This view essentially frames "God" as a useful effective description of some of the more subtle aspects of our reality, which our mind cannot fully grasp anyway. Nonetheless, being an effective theory makes "God" somehow no less real than "rabbit" - or any other high-level concept we find practical in our everyday lives. As such, while I may remind myself to “love God above all else,” I can view this statement as merely a useful mnemonic that helps me to keep things in perspective - and at the same time as a claim to what I find to be an effective view of the world, no less real than "exercising makes me feel good." Other people may find other mnemonics more helpful, or other perspectives more practical – and perhaps none of us can really claim a monopoly of “the correct” understanding.

“In the beginning was the Word, and the Word was with God, and the Word was God” -John 1:1

[Cross-posted from my blog: https://www.pchvykov.com/post/and-the-word-was-god]

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I find that viewing God as an agency somehow not unlike myself makes it easier to have a personal relationship and a sense of intimacy with the abstract foundations of my existence.

The problem with that kind of anthropomorphization that assumes agency on the part of a god is that it produces expectations of god preventing certain outcomes from happening. 

As part of the sequences, Eliezer wrote Beyond the Reach of God, which describes the problems in more detail. When arguing on whether or not it makes sense to believe in God on LessWrong I believe that you should actually address the concerns made in the sequences.

For what it's worth, let me just reply to your specific concern here: I think the value of anthropomorphization I tried to explain is somehow independent of whether we expect God to intervene or not. If you are saying that this "expectation" may be an undesirable side-effect, then that may be so for some people, but that does not directly contradict my argument. What do you think?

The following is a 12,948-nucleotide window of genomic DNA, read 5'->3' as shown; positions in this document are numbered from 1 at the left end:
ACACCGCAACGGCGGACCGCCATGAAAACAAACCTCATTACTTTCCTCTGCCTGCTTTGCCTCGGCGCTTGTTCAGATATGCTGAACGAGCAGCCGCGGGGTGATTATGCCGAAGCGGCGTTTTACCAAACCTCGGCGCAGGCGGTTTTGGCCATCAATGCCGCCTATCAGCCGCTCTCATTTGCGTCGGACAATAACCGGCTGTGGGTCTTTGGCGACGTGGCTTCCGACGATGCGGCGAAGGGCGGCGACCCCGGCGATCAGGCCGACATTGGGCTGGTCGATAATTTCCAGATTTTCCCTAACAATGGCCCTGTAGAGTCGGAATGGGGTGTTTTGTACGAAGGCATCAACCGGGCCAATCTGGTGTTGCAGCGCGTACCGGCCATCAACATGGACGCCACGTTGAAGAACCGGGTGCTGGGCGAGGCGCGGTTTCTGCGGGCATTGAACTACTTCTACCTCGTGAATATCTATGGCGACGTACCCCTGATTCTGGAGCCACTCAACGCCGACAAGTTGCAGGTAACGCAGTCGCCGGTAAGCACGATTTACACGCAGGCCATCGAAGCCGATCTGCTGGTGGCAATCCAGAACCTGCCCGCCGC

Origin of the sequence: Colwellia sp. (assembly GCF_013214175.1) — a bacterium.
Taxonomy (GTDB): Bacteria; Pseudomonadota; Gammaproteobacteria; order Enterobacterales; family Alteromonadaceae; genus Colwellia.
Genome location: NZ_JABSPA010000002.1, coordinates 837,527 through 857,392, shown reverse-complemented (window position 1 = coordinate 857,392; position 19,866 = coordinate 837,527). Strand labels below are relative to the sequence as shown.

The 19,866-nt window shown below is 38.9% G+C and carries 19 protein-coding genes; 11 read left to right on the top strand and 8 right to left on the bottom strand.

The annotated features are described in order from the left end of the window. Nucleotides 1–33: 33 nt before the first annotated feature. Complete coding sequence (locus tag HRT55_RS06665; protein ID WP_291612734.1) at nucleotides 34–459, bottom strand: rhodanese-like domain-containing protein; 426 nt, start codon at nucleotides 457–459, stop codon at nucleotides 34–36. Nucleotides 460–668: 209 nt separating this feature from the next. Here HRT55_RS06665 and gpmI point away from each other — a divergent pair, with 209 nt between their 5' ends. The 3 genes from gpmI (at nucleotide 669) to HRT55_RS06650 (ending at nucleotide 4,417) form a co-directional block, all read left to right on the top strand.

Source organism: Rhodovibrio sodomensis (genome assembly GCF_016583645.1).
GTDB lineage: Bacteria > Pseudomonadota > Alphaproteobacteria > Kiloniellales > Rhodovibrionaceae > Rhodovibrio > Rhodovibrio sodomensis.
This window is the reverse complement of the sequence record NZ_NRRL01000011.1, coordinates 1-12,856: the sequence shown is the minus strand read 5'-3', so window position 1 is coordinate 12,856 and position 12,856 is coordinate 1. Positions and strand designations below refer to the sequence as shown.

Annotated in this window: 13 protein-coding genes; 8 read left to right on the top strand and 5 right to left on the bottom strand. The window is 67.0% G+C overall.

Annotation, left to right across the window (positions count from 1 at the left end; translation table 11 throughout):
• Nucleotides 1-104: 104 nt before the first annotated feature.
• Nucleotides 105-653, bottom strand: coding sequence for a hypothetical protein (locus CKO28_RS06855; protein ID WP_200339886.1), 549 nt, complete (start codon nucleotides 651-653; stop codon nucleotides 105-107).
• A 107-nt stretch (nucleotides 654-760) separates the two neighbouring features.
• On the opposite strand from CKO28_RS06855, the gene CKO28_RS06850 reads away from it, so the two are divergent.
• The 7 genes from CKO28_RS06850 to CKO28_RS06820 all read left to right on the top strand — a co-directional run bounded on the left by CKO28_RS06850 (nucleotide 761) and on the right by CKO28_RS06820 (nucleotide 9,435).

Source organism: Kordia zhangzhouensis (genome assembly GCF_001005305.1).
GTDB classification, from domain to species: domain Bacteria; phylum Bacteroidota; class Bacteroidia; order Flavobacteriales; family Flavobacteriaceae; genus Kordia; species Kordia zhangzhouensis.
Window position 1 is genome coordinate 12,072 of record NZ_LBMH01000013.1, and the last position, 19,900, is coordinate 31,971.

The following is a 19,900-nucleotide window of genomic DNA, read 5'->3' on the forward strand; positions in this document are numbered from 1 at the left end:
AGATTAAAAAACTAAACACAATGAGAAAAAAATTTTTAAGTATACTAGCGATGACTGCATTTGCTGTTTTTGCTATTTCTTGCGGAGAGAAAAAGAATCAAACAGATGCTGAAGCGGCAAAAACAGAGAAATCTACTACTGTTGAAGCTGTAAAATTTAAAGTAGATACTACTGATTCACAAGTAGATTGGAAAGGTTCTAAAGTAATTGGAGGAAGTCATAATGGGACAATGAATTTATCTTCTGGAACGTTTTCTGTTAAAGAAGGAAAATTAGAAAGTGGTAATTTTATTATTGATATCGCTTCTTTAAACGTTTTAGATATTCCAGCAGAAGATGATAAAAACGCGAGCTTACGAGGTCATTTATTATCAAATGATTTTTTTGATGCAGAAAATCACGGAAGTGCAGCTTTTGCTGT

I think it's hard to belief in an anthropomorphizated God and not expect him to do anything. 

If you believe that God has agency and won't do anything to prevent very bad outcomes, then that implies a lot of other beliefs about how God doesn't care about you enough to prevent any suffering. That does reduce the value you might get from feeling a personal relationship with that agency.

Nonetheless, being an effective theory makes "God" somehow no less real than "rabbit" - or any other high-level concept we find practical in our everyday lives.

I guess the obvious point is that rabbits are a useful emergent concept if you want a pet or a pelt, while God is a useful though non-emergent concept if you want to feel that the universe has a purpose, or if you want to scare your children with God's wrath. You can achieve both of the latter by other means though. You can't avoid the concept of a rabbit if you want a pet rabbit.